My Lords, few of us would argue with the objectives of the Government’s civil society strategy. We all want to strengthen and unify the institutions and organisations which make up our civil society. The noble Baroness is quite right; public procurement has an important role to play in this and I congratulate her on moving this debate.
As the noble Baroness told us, the UK public sector spends over £250 billion, about one-third of public expenditure, on the procurement of goods and services from the private sector. This large amount of money means that directing public procurement can make a real difference. Deliberately choosing providers from the local area can make a difference to local communities. This keeps money in the local economy. Managed well, it can lead to more investment in poorer parts of the country and help revitalise local economies.
By deliberately favouring smaller firms, the Government can promote competition and discourage dependency on large monopolistic providers. Public procurement can favour firms which meet certain ethical standards, as the noble Baroness said—for example, living wage employers or sourcing fair trade products. Public procurement can also favour providers with strong community links. For example, a local authority may prefer to fund a homeless shelter provided by a church which has strong local links and is grounded in the community, rather than a large national organisation. As I said, few of us would argue with these social objectives. Indeed, most of us would welcome them.
So what stands in the way? In short: the law, value for money, public sector bureaucracy and standards. By the law I mean our EU membership and free trade agreements. The EU is relatively relaxed about restrictions on public procurement. On the other hand, far less relaxed are the existing free trade agreements and the proposed free trade in services. The agreement aims to provide equal treatment to foreign service providers as well as promoting competition. Indeed, Liam Fox has repeatedly stated that this will be a priority for UK trade policy after Brexit.
These trade deals include heavy restrictions on local and ethical procurement. Put simply, the Government’s prioritisation of these agreements is at odds with their civil society strategy to use public procurement to strengthen civil society. The free trade ambitions of one government department are at odds with the domestic policy objectives of another. It may be above the Minister’s pay grade to sort this out, but somebody will have to do it.
I can be a lot more helpful to the Minister on value for money, bureaucracy and standards. For some time there has been growing concern about failures in procurement. The care homes fiasco is but one recent example; the noble Baroness mentioned Carillion. These failures have undermined the public’s trust in outsourcing. It is estimated that the recent failure of the privatisation of the probation service will cost the taxpayer some £450 million. Yet the Government aim to achieve value for money. Most believe that, with the exception of IT, this is simply a matter of price, as the noble Baroness said. This seems to have led to the evolution of large monopolies delivering public services, and it is difficult to find an alternative when they fail. Measures of market concentration in this and other sectors have risen sharply in recent years. As a result, there is broad concern about the ethics, quality, transparency and value for money in the procurement process.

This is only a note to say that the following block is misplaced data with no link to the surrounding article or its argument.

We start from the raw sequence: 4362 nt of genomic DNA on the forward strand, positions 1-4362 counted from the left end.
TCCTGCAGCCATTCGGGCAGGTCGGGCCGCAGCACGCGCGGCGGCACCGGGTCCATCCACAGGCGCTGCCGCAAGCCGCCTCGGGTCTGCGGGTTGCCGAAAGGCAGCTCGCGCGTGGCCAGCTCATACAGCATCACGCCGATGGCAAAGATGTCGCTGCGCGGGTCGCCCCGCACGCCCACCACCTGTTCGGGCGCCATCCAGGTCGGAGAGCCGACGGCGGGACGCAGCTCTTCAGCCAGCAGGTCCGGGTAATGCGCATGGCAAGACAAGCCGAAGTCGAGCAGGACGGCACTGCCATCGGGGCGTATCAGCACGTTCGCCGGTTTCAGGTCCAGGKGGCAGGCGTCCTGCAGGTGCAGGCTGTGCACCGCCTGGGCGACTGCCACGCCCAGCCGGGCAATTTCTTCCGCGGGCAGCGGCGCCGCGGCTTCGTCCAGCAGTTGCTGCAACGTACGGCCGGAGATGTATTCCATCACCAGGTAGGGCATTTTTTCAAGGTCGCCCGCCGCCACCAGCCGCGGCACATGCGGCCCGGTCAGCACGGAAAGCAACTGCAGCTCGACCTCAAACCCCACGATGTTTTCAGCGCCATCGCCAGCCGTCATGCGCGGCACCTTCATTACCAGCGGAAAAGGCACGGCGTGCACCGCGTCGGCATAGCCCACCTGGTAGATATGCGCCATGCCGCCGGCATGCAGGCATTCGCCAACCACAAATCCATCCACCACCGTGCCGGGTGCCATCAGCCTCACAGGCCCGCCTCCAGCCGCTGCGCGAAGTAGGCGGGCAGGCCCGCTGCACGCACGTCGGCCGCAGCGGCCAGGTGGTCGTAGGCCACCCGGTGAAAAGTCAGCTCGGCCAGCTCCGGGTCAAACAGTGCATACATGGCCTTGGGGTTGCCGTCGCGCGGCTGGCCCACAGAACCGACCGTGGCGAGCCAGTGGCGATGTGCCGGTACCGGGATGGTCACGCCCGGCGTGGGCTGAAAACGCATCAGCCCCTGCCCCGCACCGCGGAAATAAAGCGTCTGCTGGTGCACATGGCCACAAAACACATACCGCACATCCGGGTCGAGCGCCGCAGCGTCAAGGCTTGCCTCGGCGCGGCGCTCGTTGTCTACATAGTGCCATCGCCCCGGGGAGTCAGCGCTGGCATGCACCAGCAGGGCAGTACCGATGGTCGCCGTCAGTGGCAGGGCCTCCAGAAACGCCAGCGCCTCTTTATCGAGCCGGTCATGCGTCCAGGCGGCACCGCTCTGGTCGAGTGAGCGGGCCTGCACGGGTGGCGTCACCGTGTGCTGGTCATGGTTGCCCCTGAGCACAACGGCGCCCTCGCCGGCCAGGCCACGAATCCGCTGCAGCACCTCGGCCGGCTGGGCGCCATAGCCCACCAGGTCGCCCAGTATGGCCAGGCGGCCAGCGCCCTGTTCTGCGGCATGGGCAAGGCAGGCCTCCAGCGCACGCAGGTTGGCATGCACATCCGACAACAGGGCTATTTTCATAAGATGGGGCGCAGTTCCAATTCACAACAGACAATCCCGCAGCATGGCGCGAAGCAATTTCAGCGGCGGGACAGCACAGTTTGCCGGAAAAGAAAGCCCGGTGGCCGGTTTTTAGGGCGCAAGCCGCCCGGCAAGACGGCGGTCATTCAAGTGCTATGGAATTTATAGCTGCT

It was with these concerns in mind that, many months ago, Tomorrow’s Company—here I declare an interest—approached the British Standards Institution to see whether a well-defined set of criteria could be established to define what “good” looks like and what works in the field of public procurement. To some of us, the British Standards Institution means a kitemark—a mark which tells us that a piece of steel is strong enough to do the job. But the world of standards has moved on a long way. Standards are now a tool that enables firms to set and meet best practice. For example, the British Standards Institution now has the task of laying down the standards strategy for connected and autonomous vehicles. A British standard for public procurement would level the playing field so that UK businesses of all sizes can be included in the public sector supply chain. By meeting the standard, an organisation can demonstrate that it meets the generic requirements for an organisation providing products and services to the public. All of this is this in keeping with the Government’s civil society strategy and the requirements listed by the noble Baroness.
Meeting the standard allows small and start-up organisations to prove themselves suitable and capable. This takes the burden off public sector administrators to perform due diligence, as there will be third-party conformity assessment. It reduces bureaucracy because it simplifies the complex process of tendering for government contracts—a process which deters many small firms from tendering. Indeed, standards can be a form of self or lighter-touch regulation, so that the Government are not obliged to enact legislation establishing best-practice benchmarks.
For this purpose, British Standard 95009 will come into effect on
My question to the Minister is: will the Government insist that all public procurement bodies and suppliers to the public sector will have to satisfy British Standard 95009? After all, the British Standards Institution is appointed by the Government as the National Standards Body. This will not only help to restore public trust and confidence in public suppliers and contractors and in the Government’s handling of the supply of these goods and services; by adopting this standard, public procurement will be much more aligned with the Government’s civil society strategy—the purpose of this debate—and it will incorporate many of the points made by the noble Baroness.